Don't rule out the possibility of disinformation to create a false sense of security. Further, the FBI is not the NSA, but has access to all their "tools" for snooping and decrypting. The FBI can say (with a straight face) they can't read encrypted traffic.....but they know who can !!!
    04-07-15 10:29 AM
  20. tchocky77's Avatar
    Don't rule out the possibility of disinformation to create a false sense of security. Further, the FBI is not the NSA, but has access to all their "tools" for snooping and decrypting. The FBI can say (with a straight face) they can't read encrypted traffic.....but they know who can !!!
    I take it for granted the NSA can read anything. What we know is that iMessage is end-to-end encrypted while non-BES BBM is not. And that blackberry has a well-documented history of cooperating with the authorities up to and including "descrambling" BBM'S. While Apple, as of iOS 8, cannot read your iMessages. Even if they wanted to.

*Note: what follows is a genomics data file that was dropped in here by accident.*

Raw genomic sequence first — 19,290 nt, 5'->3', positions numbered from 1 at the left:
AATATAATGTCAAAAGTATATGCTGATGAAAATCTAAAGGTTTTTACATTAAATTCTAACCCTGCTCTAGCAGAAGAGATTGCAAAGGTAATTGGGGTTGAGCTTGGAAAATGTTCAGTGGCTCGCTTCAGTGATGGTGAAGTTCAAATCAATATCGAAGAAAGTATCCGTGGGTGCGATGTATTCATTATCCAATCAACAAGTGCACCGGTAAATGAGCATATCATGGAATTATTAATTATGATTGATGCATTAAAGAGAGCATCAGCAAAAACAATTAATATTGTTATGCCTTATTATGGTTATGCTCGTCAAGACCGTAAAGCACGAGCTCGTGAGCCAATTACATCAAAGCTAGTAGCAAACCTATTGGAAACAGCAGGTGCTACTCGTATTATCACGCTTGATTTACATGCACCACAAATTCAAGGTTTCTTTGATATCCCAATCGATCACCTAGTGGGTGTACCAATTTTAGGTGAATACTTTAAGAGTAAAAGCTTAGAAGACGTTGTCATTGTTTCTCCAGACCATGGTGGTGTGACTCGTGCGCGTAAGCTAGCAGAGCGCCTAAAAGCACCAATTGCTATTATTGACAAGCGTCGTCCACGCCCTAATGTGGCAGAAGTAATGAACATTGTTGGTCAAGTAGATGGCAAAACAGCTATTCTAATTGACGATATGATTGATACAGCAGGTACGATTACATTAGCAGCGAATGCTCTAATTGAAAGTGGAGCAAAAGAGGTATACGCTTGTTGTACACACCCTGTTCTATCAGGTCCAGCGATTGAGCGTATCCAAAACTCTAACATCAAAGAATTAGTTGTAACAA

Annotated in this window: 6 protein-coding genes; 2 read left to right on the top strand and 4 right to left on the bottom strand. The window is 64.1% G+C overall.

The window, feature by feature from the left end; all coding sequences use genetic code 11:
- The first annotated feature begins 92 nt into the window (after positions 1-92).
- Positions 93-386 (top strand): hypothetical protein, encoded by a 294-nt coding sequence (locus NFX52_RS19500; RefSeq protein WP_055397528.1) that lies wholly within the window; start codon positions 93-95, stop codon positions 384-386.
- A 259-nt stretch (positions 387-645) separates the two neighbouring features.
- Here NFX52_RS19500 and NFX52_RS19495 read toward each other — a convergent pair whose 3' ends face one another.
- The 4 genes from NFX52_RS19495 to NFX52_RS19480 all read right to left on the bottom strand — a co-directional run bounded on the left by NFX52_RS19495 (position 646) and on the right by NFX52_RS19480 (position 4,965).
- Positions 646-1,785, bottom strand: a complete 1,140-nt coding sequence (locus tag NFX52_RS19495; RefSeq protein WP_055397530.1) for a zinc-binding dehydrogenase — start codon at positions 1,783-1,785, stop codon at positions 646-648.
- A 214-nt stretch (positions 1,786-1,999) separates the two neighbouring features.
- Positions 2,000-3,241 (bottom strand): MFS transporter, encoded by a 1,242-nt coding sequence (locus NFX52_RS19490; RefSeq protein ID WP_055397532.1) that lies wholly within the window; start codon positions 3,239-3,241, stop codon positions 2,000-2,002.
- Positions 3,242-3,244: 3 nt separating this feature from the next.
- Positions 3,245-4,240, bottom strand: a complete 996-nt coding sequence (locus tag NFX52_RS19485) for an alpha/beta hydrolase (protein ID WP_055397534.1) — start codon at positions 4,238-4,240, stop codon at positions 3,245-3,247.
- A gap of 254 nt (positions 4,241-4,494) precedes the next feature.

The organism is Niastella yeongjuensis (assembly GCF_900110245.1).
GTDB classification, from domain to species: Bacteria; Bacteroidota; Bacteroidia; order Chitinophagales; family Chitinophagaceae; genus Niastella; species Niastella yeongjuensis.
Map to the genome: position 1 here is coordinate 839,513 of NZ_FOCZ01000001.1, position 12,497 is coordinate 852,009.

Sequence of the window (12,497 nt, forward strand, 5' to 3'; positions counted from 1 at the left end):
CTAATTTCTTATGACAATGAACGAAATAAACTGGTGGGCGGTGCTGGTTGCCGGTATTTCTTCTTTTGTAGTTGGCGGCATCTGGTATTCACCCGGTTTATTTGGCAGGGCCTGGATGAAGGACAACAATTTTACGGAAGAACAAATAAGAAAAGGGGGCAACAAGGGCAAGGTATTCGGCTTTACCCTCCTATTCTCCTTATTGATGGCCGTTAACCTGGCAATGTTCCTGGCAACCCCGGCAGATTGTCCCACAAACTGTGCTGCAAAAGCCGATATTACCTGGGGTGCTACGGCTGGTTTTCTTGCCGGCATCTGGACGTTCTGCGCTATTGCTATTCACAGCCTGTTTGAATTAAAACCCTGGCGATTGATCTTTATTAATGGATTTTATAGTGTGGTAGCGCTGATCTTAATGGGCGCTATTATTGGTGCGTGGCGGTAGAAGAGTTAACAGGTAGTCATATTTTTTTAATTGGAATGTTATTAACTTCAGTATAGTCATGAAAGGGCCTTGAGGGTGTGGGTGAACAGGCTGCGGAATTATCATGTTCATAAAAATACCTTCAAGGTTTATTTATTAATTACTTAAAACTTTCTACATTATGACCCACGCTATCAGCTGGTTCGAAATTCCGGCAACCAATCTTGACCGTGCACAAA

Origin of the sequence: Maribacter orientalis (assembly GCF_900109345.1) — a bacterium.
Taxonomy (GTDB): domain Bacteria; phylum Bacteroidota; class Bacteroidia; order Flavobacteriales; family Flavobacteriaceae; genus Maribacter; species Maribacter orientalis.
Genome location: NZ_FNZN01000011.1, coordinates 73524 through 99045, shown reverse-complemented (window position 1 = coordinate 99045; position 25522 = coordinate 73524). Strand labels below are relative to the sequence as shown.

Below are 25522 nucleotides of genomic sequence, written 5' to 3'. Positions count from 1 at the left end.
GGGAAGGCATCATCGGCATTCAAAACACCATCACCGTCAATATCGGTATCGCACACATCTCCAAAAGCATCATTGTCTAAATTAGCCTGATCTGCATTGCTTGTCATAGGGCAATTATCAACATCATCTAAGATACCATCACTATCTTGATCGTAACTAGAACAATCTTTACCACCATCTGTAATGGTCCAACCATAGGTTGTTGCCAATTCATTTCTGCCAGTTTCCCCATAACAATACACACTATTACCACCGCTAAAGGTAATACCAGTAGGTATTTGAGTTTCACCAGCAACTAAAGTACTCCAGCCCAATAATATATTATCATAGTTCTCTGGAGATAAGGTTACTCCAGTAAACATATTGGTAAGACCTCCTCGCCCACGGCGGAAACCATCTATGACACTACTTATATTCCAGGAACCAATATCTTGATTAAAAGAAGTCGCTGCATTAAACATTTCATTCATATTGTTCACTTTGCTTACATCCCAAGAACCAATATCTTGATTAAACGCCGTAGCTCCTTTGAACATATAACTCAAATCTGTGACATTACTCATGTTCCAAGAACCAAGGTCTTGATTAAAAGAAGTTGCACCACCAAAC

Posted via the CrackBerry App for Android
    04-07-15 05:12 PM
  21. ssbtech's Avatar
    And where do any private keys come from? If I can restore my data on a new phone, I get all my data back including messaging. How is this possible?

    Posted via CB10
    Because you provide a password.

    That being said, Apple could theoretically encrypt outgoing messages with a new public key that can be decrypted by Apple. This still wouldn't decrypt old messages, however, only ones encrypted with the new key.
    04-07-15 05:48 PM
  22. LazyEvul's Avatar
    There in lies the problem with end to end encryption. Trusting the key infrastructure.
    Which is why any really good implementation makes sure the keys are dealt with on the device, combined with forward secrecy so that even if someone got their hands on one of the keys, they'd only be able to decrypt a single message.